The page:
Currently, all countries in the region in general are separate of the Catholic Church and declared laic states, which guarantees freedom of religion for its inhabitants. The last country to approve the freedom of religion was Bolivia (since 2008).
Except for Suriname and Uruguay, the more professed religion in the South American countries is the Catholic religion. While countries such as Paraguay, Peru, Colombia and Argentina more than three-quarters of the population is Catholic, in Chile it is 57%.
Catholicism was the only religion allowed in the colonial era; the indigenous were forced to abandon their beliefs, although many did not abandon it at all, for example, countries with predominantly Amerindian population such as Bolivia and Peru there is a syncretism between indigenous religions and the Catholic religion, that has occurred since colonial times. In Brazil or Colombia, Catholicism was mixed with certain African rituals.
Protestantism has been a presence since the nineteenth century, as a minority, but has had a strong increase since the 1980s. The majority of Latin American Protestants in general are Pentecostals.Brazil today is the most evangelical country in South America, where 89% of Brazilians evangelicals are Pentecostals, in Chile represents 79% of the total evangelicals in that country, 69% in Argentina and 59% in Colombia. On the other part, in Uruguay 66% of evangelicals are Methodists, while only 20% are Pentecostal.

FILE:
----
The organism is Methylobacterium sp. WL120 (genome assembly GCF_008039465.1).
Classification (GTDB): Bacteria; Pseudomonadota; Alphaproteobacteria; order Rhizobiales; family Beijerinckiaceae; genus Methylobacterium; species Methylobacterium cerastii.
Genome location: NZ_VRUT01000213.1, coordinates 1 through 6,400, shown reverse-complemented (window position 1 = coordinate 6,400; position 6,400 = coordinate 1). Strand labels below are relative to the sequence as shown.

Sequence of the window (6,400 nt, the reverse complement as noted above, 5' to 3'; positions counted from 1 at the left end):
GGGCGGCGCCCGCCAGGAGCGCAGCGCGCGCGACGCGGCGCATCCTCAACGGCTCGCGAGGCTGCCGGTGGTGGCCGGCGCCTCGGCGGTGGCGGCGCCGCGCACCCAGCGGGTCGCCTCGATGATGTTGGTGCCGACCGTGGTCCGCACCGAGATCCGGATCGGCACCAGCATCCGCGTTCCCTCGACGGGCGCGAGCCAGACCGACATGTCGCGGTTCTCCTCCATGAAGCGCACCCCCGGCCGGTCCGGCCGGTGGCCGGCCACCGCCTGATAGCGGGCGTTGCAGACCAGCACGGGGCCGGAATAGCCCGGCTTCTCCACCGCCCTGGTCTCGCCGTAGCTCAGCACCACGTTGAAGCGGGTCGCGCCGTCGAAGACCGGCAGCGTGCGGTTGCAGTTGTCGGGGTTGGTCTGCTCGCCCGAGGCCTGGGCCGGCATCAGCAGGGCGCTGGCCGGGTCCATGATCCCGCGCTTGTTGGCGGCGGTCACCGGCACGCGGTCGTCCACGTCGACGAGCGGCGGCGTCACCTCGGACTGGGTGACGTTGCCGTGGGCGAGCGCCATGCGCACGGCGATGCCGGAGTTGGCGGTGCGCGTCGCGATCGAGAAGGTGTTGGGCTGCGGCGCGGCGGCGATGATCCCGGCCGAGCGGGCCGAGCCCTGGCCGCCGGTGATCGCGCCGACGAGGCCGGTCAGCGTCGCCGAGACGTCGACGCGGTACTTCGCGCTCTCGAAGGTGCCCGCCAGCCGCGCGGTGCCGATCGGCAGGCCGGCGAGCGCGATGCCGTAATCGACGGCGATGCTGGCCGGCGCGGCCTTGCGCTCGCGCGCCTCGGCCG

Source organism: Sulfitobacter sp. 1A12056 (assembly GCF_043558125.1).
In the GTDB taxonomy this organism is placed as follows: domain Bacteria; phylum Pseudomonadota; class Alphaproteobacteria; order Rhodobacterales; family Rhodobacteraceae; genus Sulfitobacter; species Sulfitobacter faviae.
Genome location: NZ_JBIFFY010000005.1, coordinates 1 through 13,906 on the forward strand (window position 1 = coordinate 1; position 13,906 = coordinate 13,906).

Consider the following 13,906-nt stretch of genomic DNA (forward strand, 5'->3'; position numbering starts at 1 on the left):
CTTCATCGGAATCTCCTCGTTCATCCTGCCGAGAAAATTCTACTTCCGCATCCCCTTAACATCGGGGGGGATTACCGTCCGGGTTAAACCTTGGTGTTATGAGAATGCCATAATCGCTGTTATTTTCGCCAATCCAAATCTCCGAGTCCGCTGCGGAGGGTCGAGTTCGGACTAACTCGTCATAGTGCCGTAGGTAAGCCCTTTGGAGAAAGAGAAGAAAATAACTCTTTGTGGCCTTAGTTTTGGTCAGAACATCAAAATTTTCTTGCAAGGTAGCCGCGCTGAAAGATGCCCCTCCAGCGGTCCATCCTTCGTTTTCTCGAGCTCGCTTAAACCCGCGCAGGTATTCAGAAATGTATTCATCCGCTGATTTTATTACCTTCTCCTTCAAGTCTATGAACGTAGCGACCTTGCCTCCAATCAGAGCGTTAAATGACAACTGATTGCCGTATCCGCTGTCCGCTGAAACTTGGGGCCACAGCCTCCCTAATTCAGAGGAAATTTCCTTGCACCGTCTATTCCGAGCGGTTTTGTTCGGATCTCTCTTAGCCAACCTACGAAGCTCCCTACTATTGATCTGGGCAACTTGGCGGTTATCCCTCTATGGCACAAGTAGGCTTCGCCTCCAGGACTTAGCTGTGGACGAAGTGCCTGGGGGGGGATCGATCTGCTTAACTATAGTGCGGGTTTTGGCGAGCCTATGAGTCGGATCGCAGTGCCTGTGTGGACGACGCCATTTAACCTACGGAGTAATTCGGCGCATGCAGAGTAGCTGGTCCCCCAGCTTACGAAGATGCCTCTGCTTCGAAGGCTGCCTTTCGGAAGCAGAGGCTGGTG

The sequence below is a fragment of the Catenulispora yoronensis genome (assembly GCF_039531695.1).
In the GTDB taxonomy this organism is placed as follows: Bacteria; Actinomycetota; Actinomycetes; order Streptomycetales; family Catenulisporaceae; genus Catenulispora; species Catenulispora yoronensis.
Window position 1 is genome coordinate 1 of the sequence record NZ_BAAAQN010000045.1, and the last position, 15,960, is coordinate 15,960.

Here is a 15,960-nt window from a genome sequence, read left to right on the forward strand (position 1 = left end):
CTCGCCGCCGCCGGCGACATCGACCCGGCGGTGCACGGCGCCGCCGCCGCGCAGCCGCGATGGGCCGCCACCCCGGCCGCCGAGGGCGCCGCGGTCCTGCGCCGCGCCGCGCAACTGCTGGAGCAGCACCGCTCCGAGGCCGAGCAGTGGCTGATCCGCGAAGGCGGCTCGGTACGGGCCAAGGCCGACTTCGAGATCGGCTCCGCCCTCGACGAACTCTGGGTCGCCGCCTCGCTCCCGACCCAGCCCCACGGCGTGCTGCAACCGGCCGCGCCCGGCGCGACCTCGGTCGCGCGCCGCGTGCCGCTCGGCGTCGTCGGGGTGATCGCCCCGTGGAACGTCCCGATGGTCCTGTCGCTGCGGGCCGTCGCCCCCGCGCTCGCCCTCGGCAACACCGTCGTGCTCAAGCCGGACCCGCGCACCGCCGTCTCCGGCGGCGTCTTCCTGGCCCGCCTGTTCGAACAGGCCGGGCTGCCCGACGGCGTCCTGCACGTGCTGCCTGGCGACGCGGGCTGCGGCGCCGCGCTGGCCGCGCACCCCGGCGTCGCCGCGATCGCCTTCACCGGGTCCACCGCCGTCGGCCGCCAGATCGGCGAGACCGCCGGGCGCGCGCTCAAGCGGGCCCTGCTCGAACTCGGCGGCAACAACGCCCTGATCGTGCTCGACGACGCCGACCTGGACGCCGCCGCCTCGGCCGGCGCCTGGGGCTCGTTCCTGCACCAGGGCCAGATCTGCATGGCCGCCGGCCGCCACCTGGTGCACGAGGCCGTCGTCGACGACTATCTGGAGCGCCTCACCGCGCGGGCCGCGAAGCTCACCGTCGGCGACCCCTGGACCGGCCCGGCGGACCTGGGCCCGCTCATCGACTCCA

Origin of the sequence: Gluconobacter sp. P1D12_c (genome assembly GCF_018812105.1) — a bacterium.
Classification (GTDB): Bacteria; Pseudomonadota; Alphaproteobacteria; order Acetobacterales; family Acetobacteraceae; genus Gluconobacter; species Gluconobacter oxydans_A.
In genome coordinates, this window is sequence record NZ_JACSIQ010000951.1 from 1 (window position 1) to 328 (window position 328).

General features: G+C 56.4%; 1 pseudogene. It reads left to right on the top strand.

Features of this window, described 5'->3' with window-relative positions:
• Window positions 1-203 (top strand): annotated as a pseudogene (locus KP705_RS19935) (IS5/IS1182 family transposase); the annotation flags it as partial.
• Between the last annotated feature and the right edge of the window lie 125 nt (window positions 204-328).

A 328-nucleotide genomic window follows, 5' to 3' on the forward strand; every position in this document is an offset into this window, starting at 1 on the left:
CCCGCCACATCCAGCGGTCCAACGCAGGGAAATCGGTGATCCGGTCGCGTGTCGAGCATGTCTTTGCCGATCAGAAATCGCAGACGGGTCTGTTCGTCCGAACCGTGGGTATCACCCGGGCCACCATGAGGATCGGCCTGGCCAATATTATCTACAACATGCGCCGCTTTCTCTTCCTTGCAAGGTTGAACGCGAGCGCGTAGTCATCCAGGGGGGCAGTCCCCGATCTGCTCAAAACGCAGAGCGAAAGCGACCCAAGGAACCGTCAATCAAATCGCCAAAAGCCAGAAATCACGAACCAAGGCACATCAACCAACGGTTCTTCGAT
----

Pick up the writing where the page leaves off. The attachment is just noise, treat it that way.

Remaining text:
Eastern Orthodox Christianity was brought to South America by groups of immigrants from several different regions, mainly Eastern Europe and the Middle East. This traditional branch of Eastern Christianity has also spread beyond the boundaries of immigrant communities. There are several Eastern Orthodox ecclesiastical jurisdictions in South America, organized within the Assembly of Canonical Orthodox Bishops of Latin America.
Several groups of Christian immigrants, mainly from the Middle East, Caucasus, Africa and India, brought Oriental Orthodoxy to the South America. This ancient branch of Eastern Christianity includes several ecclesiastical jurisdictions in the South America, like Coptic Orthodox Church in South America and Syriac Orthodox Church.
Brazil is the country with more practitioners in the world of Allan Kardec's Spiritism. Practitioners of the Judaism, Buddhist, Islamic, Hinduism, Bahá'í Faith, and Shinto denominations and religions also exercised in Latin America.
Part of Religions in South America (2013):
|Countries||Christians||Roman Catholics||Other Christians||Others, no religion (atheists and agnostics) and no answer|
|Argentina||84 %||77 %||7 %||16 %|
|Bolivia||93 %||76 %||17 %||7 %|
|Brazil||84 %||63 %||21 %||16 %|
|Chile||70 %||57 %||13 %||30 %|
|Colombia||78 %||75 %||3 %||22 %|
|Ecuador||93 %||81 %||12 %||7 %|
|Paraguay||96 %||88 %||8 %||4 %|
|Perú||87 %||77 %||10 %||13 %|
|Suriname||48 %||21 %||27 %||52 %|
|Uruguay||49 %||41 %||8 %||51 %|
|Venezuela||91 %||79 %||12 %||9 %|